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I'm borrowing the "slice" meaning from C++.

Let's say I hava a simple POJO that's persisted via Hibernate:

class Person {
private long id;
private String name;
...
// getters and setters here
...
}

Now, when I retrieve an object from the database I know it was "instrumented" by Hibernate (its real class is a Person-derived generated automatically). I want to convert it back to a "plain" person object. Tnat would be used, for instance, to submit the object to XStream and have the result containing only what Person contains.

I could do it by defining a copy constructor, but I don't want to have the hassle of having to write copy constructors for every ORM class (not to mention the violation of DRY principle).

So I was wondering if

a) is there already a Java lib that does it? b) If not, would it be practical to write one using reflection?

In case of (b), any recomendations/guidelines/code skeletons would be appreciated.

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up vote 3 down vote accepted

The bean mapping library Dozer does an excellent job of this and is dead simple to use.

Simply map an instance of the bean returned by Hibernate to it's own class:

Person person = session.load(...);
BeanMapper mapper = ...;
Person cleanPerson = mapper.map(person, Person.class);

voila, no more Hibernate proxies or lazy-loaded collections!

share|improve this answer
    
That's a perfect solution. It even solves another problem I didn't mention, the fact that one-to-many relations would need to be represented as containers in the persistent object and as arrays in the XML-ed object. Many thanks. – Fabio Ceconello Jul 22 '10 at 0:43
    
Dozer's real purpose is to map from TypeA to TypeB, and to be able to store that mapping in XML configs rather than Java code, so it would be perfect for that use as well (truly mapping from one type to another). – matt b Jul 22 '10 at 0:57

The class org.apache.commons.beanutils.BeanUtilsBean probably does almost everything you want. The copyProperties method will go through calling the getters on your Entity and looking for setters with a matching property name on a target object you provide. You may need to handle some nested entities, depending on what kind of behavior you want and if/how you map relationships.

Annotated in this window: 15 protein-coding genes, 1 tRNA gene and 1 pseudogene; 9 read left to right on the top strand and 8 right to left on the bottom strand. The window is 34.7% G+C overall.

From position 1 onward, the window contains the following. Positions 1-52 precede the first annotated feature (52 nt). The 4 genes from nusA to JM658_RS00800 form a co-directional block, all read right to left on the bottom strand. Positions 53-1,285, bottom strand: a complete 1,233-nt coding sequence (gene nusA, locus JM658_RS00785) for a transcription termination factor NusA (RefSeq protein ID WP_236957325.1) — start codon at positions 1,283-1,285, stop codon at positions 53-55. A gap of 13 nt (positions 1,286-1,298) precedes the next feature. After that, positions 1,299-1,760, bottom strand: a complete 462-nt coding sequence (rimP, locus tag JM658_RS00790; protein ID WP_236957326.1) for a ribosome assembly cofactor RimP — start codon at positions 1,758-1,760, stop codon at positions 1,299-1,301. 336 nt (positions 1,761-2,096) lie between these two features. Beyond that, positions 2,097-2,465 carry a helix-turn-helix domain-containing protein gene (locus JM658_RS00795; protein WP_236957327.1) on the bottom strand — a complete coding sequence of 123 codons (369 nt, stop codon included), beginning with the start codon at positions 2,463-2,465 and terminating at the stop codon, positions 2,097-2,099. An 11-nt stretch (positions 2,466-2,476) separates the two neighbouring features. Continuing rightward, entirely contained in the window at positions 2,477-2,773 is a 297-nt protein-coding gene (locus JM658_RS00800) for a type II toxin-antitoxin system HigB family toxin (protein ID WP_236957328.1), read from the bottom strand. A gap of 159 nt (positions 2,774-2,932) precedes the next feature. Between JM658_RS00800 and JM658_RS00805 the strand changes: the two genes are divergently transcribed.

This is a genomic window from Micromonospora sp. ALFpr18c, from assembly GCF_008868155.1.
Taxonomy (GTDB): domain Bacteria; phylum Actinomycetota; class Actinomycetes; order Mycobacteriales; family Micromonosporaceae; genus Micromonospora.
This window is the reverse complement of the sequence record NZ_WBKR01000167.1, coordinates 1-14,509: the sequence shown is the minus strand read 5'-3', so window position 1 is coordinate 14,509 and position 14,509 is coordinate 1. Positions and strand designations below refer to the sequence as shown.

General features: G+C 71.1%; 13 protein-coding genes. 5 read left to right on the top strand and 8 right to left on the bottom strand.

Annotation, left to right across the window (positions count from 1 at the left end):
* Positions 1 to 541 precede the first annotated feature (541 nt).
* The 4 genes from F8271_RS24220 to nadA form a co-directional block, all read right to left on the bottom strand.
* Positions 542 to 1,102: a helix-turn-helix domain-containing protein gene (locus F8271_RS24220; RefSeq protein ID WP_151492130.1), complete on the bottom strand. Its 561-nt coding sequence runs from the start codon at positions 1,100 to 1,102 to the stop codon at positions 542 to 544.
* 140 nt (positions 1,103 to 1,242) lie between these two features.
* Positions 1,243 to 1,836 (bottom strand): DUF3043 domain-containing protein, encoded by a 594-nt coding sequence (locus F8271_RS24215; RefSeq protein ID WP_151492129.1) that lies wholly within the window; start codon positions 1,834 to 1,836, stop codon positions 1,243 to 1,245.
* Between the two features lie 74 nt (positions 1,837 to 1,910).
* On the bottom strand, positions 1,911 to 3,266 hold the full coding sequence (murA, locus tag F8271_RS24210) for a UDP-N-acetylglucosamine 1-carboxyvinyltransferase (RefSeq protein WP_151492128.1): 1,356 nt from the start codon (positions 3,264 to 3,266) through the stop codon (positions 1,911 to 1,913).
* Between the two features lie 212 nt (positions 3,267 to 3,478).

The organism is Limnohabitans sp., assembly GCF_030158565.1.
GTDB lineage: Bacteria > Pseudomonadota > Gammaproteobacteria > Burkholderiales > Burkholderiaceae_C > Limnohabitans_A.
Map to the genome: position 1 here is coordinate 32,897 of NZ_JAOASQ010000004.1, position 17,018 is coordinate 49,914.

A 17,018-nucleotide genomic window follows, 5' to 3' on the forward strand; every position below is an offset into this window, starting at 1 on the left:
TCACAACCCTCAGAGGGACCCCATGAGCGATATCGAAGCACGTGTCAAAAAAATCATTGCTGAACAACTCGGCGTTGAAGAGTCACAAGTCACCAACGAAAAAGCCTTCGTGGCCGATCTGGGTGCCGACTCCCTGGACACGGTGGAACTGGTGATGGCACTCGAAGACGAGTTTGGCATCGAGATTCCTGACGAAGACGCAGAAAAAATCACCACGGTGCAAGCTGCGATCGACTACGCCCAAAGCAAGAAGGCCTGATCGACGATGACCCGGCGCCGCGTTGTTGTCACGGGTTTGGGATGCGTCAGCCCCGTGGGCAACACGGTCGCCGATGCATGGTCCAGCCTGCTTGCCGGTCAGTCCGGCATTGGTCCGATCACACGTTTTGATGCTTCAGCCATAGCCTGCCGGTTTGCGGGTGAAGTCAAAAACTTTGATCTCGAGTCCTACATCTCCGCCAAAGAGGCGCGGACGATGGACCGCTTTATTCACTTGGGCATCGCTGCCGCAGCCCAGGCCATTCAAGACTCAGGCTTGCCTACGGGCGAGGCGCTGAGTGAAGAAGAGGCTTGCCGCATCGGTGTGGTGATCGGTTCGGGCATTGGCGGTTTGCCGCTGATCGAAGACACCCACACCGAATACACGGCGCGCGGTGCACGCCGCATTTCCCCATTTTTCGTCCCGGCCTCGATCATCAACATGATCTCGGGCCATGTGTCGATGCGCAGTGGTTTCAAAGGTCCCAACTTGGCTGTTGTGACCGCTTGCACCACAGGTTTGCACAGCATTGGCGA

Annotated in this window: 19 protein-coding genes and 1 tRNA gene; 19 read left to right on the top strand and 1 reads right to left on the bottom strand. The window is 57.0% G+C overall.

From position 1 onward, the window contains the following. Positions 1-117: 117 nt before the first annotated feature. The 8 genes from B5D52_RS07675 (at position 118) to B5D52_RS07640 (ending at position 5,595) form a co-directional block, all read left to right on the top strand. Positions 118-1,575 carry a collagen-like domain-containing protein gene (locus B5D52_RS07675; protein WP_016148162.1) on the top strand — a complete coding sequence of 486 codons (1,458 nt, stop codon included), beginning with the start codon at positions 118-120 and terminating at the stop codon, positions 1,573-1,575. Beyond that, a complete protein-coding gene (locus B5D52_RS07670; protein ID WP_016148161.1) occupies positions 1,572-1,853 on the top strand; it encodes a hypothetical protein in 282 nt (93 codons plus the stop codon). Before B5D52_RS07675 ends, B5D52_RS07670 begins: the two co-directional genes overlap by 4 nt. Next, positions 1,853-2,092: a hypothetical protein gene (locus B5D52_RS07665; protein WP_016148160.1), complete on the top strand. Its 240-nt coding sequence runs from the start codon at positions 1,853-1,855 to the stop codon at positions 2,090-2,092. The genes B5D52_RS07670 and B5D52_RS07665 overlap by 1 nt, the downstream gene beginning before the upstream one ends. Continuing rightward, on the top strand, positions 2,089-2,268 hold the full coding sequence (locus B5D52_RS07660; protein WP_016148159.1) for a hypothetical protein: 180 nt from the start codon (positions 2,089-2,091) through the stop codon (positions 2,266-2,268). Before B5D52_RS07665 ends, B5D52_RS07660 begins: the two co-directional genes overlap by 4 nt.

If you need to get more sophisticated you can register a Converter for turning your nested entity types into something else as well.

share|improve this answer
    
Thanks. It solves the problem partially. But I was thinking more about a method like mybject=Slicer.slice(myObject, Person.class). It would create a new Person object (calling newInstance on the second parameter) and traverse it to know what to copy. This way, I would avoid entirely the need to write case-specific code. – Fabio Ceconello Jul 22 '10 at 0:17

There is an interesting discussion about your problem here

http://www.mojavelinux.com/blog/archives/2006/06/hibernate_get_out_of_my_pojo/

Several solutions are proposed in the comments. In particular

http://code.google.com/p/entity-pruner/

http://www.anzaan.com/2010/06/serializing-cglib-enhanced-proxy-into-json-using-xstream/

I personally am huge on layer separation, and would argue that classes that you want to serialize across the wire or to XML should actually be separate from your data access layer classes, which would also solve the problem.

class SerializablePerson
{
   ... fields you care about ...
   SerializablePerson(Person person)
   {
      ... set only what you care about ... 
   }

}
share|improve this answer

You could have a Person class without persistence information wrapped by a persistent counterpart, like this:

public class Person implements Serializable
{
   private String name;
   // others.
}

public class PersistentPerson
{
   private Long id;
   private Person data; //

   public Person getPerson() { return this.data; } 
}

I'm not sure the design is worth it. The dual model makes me throw up in my mouth a little, just while writing this example.

The larger question is: Why do you think this is necessary? IF there's no good way to tell XStream to not include the id when serializing, I'd say it'd be better to write your own javax.xml.bind.Marshaller and javax.xml.bind.Unmarshaller to get what you want.

There are better ways to solve this problem than bastardizing your entire design.

share|improve this answer
    
Thanks, but this would be more work (and also make the code less readable) than doing just a copy constructor or making the two objects independent as Pete suggested. – Fabio Ceconello Jul 22 '10 at 0:38
    
Person is completely independent of PersistentPerson. You have to have at least a one-way relationship. Personally, I think that layer separation isn't nearly that important. – duffymo Jul 22 '10 at 0:56

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